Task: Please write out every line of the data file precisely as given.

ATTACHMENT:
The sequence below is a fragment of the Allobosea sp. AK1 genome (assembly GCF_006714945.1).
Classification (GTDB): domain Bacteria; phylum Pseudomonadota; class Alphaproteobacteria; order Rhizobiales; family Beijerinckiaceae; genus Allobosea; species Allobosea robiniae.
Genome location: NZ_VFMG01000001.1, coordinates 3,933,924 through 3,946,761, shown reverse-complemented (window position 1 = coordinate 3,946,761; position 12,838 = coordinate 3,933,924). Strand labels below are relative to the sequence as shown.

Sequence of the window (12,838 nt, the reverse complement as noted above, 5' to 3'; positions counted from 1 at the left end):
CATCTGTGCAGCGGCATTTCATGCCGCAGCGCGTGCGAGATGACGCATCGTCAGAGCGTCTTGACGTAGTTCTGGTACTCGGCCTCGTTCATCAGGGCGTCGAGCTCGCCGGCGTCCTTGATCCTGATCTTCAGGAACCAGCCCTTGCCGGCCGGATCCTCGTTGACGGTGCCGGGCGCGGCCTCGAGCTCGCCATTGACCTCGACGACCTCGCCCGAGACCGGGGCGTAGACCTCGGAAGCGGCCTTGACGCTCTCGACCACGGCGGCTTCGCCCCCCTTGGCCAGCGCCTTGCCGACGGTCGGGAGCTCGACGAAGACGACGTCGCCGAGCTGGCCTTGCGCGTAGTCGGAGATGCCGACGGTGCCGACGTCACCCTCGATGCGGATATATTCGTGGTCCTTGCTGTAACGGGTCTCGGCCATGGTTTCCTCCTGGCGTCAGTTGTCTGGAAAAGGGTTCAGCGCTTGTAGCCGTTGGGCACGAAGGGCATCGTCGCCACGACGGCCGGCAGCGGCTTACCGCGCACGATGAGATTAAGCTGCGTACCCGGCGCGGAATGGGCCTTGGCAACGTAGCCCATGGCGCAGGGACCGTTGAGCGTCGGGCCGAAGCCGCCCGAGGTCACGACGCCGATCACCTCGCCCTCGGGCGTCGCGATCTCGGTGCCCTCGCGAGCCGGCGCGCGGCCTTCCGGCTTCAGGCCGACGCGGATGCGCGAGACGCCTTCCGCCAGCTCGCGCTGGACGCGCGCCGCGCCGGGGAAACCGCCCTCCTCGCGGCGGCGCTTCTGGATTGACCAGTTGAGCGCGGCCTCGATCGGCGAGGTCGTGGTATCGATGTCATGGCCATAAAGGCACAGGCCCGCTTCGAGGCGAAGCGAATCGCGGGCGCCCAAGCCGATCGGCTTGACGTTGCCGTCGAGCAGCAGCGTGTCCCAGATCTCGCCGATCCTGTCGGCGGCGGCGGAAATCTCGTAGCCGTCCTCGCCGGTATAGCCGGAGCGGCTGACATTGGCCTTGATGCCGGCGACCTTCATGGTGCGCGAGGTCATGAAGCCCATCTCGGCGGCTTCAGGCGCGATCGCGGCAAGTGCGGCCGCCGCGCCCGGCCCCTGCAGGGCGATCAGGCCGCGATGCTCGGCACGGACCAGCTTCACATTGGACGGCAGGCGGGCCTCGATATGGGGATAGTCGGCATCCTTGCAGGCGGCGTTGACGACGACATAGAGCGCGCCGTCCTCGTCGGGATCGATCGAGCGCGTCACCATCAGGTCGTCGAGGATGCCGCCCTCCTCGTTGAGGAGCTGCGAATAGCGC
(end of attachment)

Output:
The sequence below is a fragment of the Allobosea sp. AK1 genome (assembly GCF_006714945.1).
Classification (GTDB): domain Bacteria; phylum Pseudomonadota; class Alphaproteobacteria; order Rhizobiales; family Beijerinckiaceae; genus Allobosea; species Allobosea robiniae.
Genome location: NZ_VFMG01000001.1, coordinates 3,933,924 through 3,946,761, shown reverse-complemented (window position 1 = coordinate 3,946,761; position 12,838 = coordinate 3,933,924). Strand labels below are relative to the sequence as shown.

Sequence of the window (12,838 nt, the reverse complement as noted above, 5' to 3'; positions counted from 1 at the left end):
CATCTGTGCAGCGGCATTTCATGCCGCAGCGCGTGCGAGATGACGCATCGTCAGAGCGTCTTGACGTAGTTCTGGTACTCGGCCTCGTTCATCAGGGCGTCGAGCTCGCCGGCGTCCTTGATCCTGATCTTCAGGAACCAGCCCTTGCCGGCCGGATCCTCGTTGACGGTGCCGGGCGCGGCCTCGAGCTCGCCATTGACCTCGACGACCTCGCCCGAGACCGGGGCGTAGACCTCGGAAGCGGCCTTGACGCTCTCGACCACGGCGGCTTCGCCCCCCTTGGCCAGCGCCTTGCCGACGGTCGGGAGCTCGACGAAGACGACGTCGCCGAGCTGGCCTTGCGCGTAGTCGGAGATGCCGACGGTGCCGACGTCACCCTCGATGCGGATATATTCGTGGTCCTTGCTGTAACGGGTCTCGGCCATGGTTTCCTCCTGGCGTCAGTTGTCTGGAAAAGGGTTCAGCGCTTGTAGCCGTTGGGCACGAAGGGCATCGTCGCCACGACGGCCGGCAGCGGCTTACCGCGCACGATGAGATTAAGCTGCGTACCCGGCGCGGAATGGGCCTTGGCAACGTAGCCCATGGCGCAGGGACCGTTGAGCGTCGGGCCGAAGCCGCCCGAGGTCACGACGCCGATCACCTCGCCCTCGGGCGTCGCGATCTCGGTGCCCTCGCGAGCCGGCGCGCGGCCTTCCGGCTTCAGGCCGACGCGGATGCGCGAGACGCCTTCCGCCAGCTCGCGCTGGACGCGCGCCGCGCCGGGGAAACCGCCCTCCTCGCGGCGGCGCTTCTGGATTGACCAGTTGAGCGCGGCCTCGATCGGCGAGGTCGTGGTATCGATGTCATGGCCATAAAGGCACAGGCCCGCTTCGAGGCGAAGCGAATCGCGGGCGCCCAAGCCGATCGGCTTGACGTTGCCGTCGAGCAGCAGCGTGTCCCAGATCTCGCCGATCCTGTCGGCGGCGGCGGAAATCTCGTAGCCGTCCTCGCCGGTATAGCCGGAGCGGCTGACATTGGCCTTGATGCCGGCGACCTTCATGGTGCGCGAGGTCATGAAGCCCATCTCGGCGGCTTCAGGCGCGATCGCGGCAAGTGCGGCCGCCGCGCCCGGCCCCTGCAGGGCGATCAGGCCGCGATGCTCGGCACGGACCAGCTTCACATTGGACGGCAGGCGGGCCTCGATATGGGGATAGTCGGCATCCTTGCAGGCGGCGTTGACGACGACATAGAGCGCGCCGTCCTCGTCGGGATCGATCGAGCGCGTCACCATCAGGTCGTCGAGGATGCCGCCCTCCTCGTTGAGGAGCTGCGAATAGCGC